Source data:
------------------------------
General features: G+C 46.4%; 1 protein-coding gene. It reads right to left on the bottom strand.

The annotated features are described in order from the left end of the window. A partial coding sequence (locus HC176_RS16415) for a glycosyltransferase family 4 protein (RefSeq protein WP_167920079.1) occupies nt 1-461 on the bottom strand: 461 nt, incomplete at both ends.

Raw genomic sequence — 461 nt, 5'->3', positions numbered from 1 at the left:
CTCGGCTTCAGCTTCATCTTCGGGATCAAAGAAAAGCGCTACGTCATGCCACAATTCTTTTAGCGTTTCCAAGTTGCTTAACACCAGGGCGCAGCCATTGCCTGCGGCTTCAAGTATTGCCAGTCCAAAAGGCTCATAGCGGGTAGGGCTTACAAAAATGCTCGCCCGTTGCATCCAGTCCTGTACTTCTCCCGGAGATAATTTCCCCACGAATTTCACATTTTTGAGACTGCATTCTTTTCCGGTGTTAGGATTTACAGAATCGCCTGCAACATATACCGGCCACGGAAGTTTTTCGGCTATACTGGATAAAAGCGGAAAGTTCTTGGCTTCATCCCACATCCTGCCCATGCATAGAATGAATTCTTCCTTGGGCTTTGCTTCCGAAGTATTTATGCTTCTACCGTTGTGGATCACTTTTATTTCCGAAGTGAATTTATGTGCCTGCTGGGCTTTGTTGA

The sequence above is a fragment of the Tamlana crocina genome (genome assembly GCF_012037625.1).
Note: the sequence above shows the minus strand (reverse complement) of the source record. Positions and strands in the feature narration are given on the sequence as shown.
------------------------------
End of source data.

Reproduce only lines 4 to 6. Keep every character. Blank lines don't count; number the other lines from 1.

CTCGGCTTCAGCTTCATCTTCGGGATCAAAGAAAAGCGCTACGTCATGCCACAATTCTTTTAGCGTTTCCAAGTTGCTTAACACCAGGGCGCAGCCATTGCCTGCGGCTTCAAGTATTGCCAGTCCAAAAGGCTCATAGCGGGTAGGGCTTACAAAAATGCTCGCCCGTTGCATCCAGTCCTGTACTTCTCCCGGAGATAATTTCCCCACGAATTTCACATTTTTGAGACTGCATTCTTTTCCGGTGTTAGGATTTACAGAATCGCCTGCAACATATACCGGCCACGGAAGTTTTTCGGCTATACTGGATAAAAGCGGAAAGTTCTTGGCTTCATCCCACATCCTGCCCATGCATAGAATGAATTCTTCCTTGGGCTTTGCTTCCGAAGTATTTATGCTTCTACCGTTGTGGATCACTTTTATTTCCGAAGTGAATTTATGTGCCTGCTGGGCTTTGTTGA

The sequence above is a fragment of the Tamlana crocina genome (genome assembly GCF_012037625.1).
Note: the sequence above shows the minus strand (reverse complement) of the source record. Positions and strands in the feature narration are given on the sequence as shown.